In Memoriam
Shimabara Hanzan

Shakuhachi "Living" National Treasure

In 1919, at the age of 18, Shimabara Hanzan became Nakao Tozan's student.

In 1938 he became Daishihan and then in 1941 was awarded "Chikurinken", which is the highest title of the Tozan School. After the war, in his utterly devastated hometown of Hiroshima, where many of his relatives and friends died, he determined to make Shakuhachi his career. He continued to live in Hiroshima and worked tirelessly aiming to contribute to the cultural recovery of his beloved Hiroshima.

He was the National President of the Japan Shakuhachi Association and despite his advanced age, he performed and taught energetically until his death on 15th Dec 2001.

In 1995, whilst rehearsing for a concert for the Hiroshima Arts Festival, he was informed that his son, "Kanzan" also a Daishihan, had just died. Hanzan didn't want to disappoint the audience, so insisted on continuing. He then took on the task of teaching all his son's students. Often lessons, conducted once a week, would start at 6pm and go to 1am the next morning. When students had left, Hanzan would continue to practice. He also had a keen interest in calligraphy and art and attended many exhibitions.

In 1999, a special concert was held for his 100th birthday. This was also recorded by NHK TV. Hanzan then was actually "only" 99, but according to the old Japanese system of counting, the day he was born is year one. At the concert he performed with the late "Kikuhara Hatsuko" on Koto. She was also 99 and a living National Treasure.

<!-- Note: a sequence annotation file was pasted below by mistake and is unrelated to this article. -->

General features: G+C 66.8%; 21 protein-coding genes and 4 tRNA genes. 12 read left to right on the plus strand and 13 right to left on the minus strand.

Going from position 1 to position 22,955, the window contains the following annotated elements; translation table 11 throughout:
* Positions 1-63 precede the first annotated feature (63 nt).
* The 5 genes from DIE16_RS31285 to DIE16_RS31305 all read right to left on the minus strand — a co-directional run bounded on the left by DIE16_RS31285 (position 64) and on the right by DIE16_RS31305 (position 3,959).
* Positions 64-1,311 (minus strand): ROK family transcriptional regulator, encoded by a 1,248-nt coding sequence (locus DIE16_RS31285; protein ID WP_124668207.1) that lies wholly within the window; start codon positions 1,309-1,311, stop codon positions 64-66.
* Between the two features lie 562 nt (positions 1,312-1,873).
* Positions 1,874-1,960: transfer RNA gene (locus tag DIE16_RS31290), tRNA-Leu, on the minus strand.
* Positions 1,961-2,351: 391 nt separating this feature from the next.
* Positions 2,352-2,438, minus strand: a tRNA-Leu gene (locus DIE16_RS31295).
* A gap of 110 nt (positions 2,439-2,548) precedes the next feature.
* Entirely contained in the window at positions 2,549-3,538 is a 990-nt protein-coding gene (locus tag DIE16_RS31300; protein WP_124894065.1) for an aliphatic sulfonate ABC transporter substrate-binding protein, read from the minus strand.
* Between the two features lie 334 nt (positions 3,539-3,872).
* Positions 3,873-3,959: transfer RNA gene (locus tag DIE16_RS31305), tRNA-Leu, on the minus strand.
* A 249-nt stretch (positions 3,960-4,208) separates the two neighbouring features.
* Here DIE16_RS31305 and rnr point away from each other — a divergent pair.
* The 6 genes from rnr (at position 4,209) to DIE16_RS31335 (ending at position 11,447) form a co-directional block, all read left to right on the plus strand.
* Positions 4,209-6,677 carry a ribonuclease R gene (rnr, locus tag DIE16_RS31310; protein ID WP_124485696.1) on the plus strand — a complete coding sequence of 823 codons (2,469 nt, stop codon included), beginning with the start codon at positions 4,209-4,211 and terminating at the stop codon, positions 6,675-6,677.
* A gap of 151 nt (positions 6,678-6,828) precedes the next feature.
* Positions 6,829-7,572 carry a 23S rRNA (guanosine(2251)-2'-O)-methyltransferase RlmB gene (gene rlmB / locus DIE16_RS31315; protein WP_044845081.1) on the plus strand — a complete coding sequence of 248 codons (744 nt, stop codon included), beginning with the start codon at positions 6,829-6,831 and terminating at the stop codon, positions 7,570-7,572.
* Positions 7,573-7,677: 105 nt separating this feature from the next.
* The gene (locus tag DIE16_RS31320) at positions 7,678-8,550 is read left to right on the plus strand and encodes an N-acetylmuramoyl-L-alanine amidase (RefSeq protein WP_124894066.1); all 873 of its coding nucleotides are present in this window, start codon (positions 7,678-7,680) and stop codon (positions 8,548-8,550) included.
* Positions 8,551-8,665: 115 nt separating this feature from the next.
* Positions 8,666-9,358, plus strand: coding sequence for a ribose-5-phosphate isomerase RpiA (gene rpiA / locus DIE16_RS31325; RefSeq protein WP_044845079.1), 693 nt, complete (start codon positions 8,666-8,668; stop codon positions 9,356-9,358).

Hanzan Shimabara was a strong believer in exercising as part of improving the Shakuhachi player and every day he would do weight lifting. Whilst believing in regular healthy exercise, he was known to enjoy his food. After his 100th year concert he enjoyed a huge Chinese banquet. Also when he was in hospital last November, he ordered a big juicy steak to be delivered to his room.

Hanzan's last public appearances included last year's Atom Bomb Memorial Day Ceremony, where his students played his composition "Heiwa no Sanga", dedicated to the Atom Bomb victims with his cherished desire for everlasting world peace.

May he rest peacefully and his vision for world peace comes true.

Ross Allen & Hiromi Fukuda Allen.
Melbourne, Australia 15th Jan 2002

A translated extract from the Chugoku Shimbun and one of his students "Umeda Zenzan"
Many thanks for permission to use their articles